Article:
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Indian Craft Beer Brand, Bira 91, goes back to its roots to beat rising costs.




Rising costs of over 70% have prompted Indian Craft Beer Brand, Bira91 to sell most of its premium portfolio over mass-market products.

B9 Beverages Pvt, the owner of India’s craft beer Bira 91, is pushing its premium bottles harder to protect its margin as ingredient, energy, and shipping costs escalate. The current operating environment is “extremely challenging” as costs have risen by 30-70%, forcing the company to sell more of its premium portfolio compared to mass market products, CEO Ankur Jain, who founded the company, started by selling premium products. of beer and expanded into the mass market category just before the pandemic. Still, it has a “double-digit” market share in the premium segment, Jain said, without disclosing a figure. A stronger portfolio of beers aimed at consumers in larger cities than in cities has an advantage: wealthier drinkers are less sensitive to price increases.

The brewery’s strategy underscores how consumer firms are trying to mitigate the pinch of higher costs. Covid-19 has disrupted supply chains and commodity prices have soared. Barley rose 62.5% from a year earlier and 5% sequentially in the quarter that ended in March, according to a report by Motilal Oswal, with the latest surge driven by Russia’s war in Ukraine. With 18% of exports in 2022, Ukraine is among the five largest producers of barley.

“Whether it’s glass, aluminum, wheat, or barley, all commodities that are essential for us are either facing price escalation or shortage,” Jain said. “We are securing them [raw materials] in adequate quantities to ensure uninterrupted production. We, however, don’t have any option but to pass on the cost to our consumers.” Jain also added that the homegrown beer company is focusing on innovation strategies It rolled out limited edition batches earlier this month to capitalize on the trend of young, urban consumers experimenting with new flavors.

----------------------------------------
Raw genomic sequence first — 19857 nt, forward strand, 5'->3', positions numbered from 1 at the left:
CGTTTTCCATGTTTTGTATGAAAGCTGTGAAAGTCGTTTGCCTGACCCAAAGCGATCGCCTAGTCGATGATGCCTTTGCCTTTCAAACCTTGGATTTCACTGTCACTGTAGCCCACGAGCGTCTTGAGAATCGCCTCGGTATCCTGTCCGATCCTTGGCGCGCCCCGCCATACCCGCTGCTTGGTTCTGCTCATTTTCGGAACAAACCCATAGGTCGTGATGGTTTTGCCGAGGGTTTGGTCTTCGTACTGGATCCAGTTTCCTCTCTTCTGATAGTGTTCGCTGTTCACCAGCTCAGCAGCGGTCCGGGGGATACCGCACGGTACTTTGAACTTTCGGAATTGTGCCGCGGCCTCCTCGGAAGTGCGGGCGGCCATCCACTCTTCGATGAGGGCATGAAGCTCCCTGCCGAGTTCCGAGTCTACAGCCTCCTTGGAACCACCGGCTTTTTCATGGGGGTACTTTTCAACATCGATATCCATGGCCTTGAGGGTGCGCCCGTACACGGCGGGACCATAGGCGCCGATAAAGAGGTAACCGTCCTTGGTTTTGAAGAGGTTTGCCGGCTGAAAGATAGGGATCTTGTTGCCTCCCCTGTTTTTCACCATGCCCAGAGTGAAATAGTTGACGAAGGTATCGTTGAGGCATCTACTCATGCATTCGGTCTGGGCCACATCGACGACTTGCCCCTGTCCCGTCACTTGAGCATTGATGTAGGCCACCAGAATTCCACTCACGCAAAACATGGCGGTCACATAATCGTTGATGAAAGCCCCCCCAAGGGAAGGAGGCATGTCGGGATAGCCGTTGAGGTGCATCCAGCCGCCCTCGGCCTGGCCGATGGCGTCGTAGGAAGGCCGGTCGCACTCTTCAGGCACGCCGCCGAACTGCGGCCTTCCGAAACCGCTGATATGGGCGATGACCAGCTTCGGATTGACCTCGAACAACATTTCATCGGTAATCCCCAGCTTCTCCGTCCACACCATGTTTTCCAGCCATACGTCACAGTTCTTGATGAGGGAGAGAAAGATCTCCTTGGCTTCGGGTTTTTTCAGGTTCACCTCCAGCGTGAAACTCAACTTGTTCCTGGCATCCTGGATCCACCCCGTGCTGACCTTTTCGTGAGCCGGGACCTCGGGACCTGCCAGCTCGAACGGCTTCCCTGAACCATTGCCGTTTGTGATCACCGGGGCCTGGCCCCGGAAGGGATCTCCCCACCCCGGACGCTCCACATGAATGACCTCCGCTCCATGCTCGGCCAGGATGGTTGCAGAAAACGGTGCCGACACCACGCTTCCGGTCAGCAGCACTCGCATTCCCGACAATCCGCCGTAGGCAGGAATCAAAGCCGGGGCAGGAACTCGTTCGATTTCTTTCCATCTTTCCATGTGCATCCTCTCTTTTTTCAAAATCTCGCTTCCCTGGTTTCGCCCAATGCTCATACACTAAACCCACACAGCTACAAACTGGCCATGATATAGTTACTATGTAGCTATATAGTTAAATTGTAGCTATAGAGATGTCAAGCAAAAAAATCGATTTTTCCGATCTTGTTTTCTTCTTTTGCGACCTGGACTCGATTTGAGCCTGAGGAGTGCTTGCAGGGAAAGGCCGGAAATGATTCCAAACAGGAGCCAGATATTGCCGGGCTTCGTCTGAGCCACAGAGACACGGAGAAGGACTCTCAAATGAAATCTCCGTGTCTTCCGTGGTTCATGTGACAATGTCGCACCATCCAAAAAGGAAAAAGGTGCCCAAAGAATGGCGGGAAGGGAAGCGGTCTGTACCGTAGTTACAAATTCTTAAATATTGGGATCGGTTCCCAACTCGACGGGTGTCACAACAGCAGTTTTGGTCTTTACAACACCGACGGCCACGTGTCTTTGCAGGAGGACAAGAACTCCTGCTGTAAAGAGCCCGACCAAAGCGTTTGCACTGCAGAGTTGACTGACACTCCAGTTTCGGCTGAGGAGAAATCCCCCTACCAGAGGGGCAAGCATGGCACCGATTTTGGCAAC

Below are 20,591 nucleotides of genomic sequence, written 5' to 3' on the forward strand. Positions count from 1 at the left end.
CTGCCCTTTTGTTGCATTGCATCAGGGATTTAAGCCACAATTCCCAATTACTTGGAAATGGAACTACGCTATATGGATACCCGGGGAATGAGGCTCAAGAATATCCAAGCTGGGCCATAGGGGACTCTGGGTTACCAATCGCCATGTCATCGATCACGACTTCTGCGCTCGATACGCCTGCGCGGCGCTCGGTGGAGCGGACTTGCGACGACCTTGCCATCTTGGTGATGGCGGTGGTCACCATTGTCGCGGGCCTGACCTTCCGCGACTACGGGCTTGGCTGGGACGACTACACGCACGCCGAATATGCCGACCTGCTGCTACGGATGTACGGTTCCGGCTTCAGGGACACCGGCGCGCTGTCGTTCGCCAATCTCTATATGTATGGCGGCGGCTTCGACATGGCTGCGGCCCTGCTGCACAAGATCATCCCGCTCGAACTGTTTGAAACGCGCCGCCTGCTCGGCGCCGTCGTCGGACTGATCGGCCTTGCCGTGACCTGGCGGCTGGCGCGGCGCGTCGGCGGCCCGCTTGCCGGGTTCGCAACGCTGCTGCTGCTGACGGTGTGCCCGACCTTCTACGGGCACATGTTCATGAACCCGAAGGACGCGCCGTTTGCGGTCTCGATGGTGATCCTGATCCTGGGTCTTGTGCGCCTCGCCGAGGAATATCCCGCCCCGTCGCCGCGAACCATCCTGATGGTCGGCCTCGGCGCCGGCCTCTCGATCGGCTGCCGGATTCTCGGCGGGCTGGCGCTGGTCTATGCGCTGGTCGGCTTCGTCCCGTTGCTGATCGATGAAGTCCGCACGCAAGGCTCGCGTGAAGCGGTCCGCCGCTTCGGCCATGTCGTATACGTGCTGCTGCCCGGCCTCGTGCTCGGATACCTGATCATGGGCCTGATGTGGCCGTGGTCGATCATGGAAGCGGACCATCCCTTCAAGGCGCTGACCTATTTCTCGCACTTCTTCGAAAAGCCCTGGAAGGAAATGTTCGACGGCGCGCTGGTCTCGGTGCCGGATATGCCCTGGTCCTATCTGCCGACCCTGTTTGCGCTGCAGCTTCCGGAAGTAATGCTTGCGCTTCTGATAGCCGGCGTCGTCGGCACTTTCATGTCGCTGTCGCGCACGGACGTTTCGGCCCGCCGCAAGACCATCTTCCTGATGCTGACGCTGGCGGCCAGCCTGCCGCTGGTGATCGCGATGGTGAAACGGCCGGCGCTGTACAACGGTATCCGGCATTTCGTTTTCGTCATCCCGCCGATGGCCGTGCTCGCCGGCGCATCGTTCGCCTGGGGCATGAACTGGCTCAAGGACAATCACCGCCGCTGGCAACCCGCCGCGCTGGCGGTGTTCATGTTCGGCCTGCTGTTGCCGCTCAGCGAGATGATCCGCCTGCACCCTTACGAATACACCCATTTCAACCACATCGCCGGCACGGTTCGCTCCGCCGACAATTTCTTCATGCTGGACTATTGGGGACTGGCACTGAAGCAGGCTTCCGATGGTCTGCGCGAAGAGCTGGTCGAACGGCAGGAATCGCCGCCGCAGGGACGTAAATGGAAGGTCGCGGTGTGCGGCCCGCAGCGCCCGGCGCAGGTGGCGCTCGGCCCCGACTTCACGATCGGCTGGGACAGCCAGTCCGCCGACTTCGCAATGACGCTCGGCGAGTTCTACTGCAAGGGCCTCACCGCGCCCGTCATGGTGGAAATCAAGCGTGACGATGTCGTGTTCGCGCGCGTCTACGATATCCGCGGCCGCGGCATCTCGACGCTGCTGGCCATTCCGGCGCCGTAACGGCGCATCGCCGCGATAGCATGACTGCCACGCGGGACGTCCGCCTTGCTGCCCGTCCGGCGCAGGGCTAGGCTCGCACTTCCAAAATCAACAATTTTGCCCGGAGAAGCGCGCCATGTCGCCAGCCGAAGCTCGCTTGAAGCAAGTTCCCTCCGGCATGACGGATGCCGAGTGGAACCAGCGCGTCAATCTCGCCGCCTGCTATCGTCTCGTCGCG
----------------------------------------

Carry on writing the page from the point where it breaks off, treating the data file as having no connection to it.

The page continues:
It launched four variants—Bollywood IPA, Kokum Sour, Brown Ale, and Mango Lassi. The idea of this strategy was to bring together the many flavors of India said, Jain. These will go for sale in the larger cities where kraft beer is more popular such as Mumbai, Delhi, Pune, and Bangalore.

According to reports regarding India’s beer industry was worth nearly Rs 37,100 crore in the year 2020 and is likely to reach an ambitious Rs 66,200 crore by the year 2026 at an estimated annualized growth rate of about 9.2%. However, the beer industry was one of the several industries that faced major setbacks due to the Covid-19 pandemic and the lockdowns that followed. Reportedly, sales of beer fell by more than 40% in 2020. Although demand increased by the next year, in 2021, it failed to reach pre-pandemic levels. Jain said that this year sales crossed pre-Covid levels and that he hopes to achieve higher sales after two lost summers.